I understand how you animate something (say bones location and rotation in an armature). Doing so creates an action; that action can be renamed in the Dope Sheet. In the NLA Editor I can create a NlaTrack from that action, but what is that for?

To quote the manual:

The NLA editor can manipulate and repurpose actions, without the tedium of keyframe handling. Its often used to make broad, significant changes to a scene’s animation, with relative ease. It can also repurpose, and “layer” actions, which make it easier to organize, and version-control your animation.

Ok all that sounds great, but what is it really used for and how does one reuse an action in the NLA Editor?

As may be quite obvious from my question, I have not done much animation, nor used the NLA Editor.
So what is the NLA Editor used for?

  • 1
    $\begingroup$ David, is it really you? Could a specific tutorial like "Blender Tutorial - Creating and Editing Actions for Re-use in Animations and Games " help? youtube.com/watch?v=Gb152Qncn2s $\endgroup$
    – m.ardito
    Commented Oct 13, 2016 at 8:48
  • 1
    $\begingroup$ @m.ardito yes it is really me :). While that vid is good, I knew everything in it, and he does not touch the NLA Editor. So my question still stands what is the nla editor used for? $\endgroup$
    – David
    Commented Oct 13, 2016 at 13:56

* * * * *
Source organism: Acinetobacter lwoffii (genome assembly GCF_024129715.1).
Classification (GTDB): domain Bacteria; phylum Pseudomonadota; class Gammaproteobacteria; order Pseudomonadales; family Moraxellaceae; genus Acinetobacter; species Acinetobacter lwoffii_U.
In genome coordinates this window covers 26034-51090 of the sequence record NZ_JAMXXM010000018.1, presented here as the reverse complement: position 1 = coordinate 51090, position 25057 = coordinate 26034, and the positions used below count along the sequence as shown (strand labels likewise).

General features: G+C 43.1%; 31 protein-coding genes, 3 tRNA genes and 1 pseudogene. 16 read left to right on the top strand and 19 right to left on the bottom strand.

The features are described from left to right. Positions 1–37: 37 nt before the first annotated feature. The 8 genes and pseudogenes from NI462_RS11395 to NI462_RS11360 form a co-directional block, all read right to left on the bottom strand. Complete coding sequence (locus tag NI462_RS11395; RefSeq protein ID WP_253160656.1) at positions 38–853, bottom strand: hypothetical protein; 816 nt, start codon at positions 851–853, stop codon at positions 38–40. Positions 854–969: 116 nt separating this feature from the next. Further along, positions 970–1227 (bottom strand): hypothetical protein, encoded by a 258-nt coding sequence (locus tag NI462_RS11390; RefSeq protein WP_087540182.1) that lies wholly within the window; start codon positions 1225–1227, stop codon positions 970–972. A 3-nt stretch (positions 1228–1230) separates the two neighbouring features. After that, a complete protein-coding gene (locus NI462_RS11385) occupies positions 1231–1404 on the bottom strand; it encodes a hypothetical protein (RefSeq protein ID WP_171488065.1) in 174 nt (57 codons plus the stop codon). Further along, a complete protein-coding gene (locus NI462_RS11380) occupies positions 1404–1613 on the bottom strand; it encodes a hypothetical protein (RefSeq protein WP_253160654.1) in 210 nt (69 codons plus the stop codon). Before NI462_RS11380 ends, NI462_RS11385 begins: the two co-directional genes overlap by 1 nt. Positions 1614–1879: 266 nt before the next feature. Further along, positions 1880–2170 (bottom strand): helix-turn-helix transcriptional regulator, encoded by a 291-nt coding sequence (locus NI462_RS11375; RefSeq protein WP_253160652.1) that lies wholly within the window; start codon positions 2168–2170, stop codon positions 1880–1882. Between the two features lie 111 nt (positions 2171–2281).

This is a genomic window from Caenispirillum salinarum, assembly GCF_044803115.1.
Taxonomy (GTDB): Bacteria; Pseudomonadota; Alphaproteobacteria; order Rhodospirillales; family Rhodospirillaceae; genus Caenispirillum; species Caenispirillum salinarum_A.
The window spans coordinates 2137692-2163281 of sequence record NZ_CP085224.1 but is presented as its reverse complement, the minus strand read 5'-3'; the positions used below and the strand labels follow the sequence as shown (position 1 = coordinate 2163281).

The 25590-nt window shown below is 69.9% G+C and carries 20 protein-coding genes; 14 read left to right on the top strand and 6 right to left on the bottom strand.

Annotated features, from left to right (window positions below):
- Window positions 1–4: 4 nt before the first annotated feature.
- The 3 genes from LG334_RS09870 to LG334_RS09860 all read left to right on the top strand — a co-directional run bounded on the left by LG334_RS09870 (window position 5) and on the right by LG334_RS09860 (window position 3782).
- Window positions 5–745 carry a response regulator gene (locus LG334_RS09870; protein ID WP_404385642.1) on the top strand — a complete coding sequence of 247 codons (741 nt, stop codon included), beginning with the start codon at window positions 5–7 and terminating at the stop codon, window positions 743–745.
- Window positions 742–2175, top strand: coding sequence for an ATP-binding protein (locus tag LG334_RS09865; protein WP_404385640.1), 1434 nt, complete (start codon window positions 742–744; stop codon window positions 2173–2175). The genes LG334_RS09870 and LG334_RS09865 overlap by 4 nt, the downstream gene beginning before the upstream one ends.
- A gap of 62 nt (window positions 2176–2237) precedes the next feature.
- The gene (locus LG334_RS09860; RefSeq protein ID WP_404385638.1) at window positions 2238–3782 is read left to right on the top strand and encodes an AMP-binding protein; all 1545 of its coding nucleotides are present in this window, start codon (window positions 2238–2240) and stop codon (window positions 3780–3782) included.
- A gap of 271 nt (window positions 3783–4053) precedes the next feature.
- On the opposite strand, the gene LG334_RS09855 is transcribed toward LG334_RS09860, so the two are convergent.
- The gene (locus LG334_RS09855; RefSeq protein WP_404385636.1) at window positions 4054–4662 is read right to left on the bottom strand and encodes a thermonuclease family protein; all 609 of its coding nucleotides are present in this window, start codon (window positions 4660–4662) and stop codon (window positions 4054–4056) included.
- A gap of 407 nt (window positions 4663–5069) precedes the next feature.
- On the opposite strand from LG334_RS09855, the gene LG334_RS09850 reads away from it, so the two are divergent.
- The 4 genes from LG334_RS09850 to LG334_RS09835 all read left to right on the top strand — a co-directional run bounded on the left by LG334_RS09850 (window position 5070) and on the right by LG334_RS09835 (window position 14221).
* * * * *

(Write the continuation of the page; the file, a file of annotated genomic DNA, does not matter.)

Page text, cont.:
• 6
    $\begingroup$ Congratulations on asking the 22,222nd question on B.SE :) $\endgroup$
    – gandalf3
    Commented Oct 15, 2016 at 19:59

4 Answers 4


Short answer: High-quality character animation is hard work even when it is done by experts. A lot of work goes into every second. Nonlinear animation is an attempt to speed things up, but note that it could sacrifice some quality.

Longer answer: When you start animating, you can be successful using only keyframes, but after a while you find yourself animating similar motions again and again, and you want to reuse your work, just like you reuse node groups. You also want to be able to mix and blend overlapping motions in a nondestructive way. You might want to create an animation layer for the broad movements and one for the refinements. Or a layer of face motions and one for the body, and combine them according to the story. Nonlinear animation is used for achieving these goals.

Note that the quality of automatically reused and blended motions might not be as good as the quality of a hand-crafted keyframe animation, but they could be fine for background characters. It could be a tradeoff between quality and time.

The following video explains the "how" part with an example: https://www.youtube.com/watch?v=W4TkA5P5Qes


I use NLA editor in blending and smoothing animation after inserting a new keyframe. So for example, if I have a bone that already has an animation, then I paused the animation at frame 100 and rotated this bone 90 around x-axis and inserted a keyframe there for rotation, when I replay the animation, you will find that the bone at frame 100 will snap and rotate 90 around X-axis then snap back at frame 101. To make this inserted rotation looks smooth, I add the action in the NLA editor and then make a smooth interpolation using NLA's editor Blend In and Blend out as shown below. So it's actually very handy with armature's animation modification. enter image description here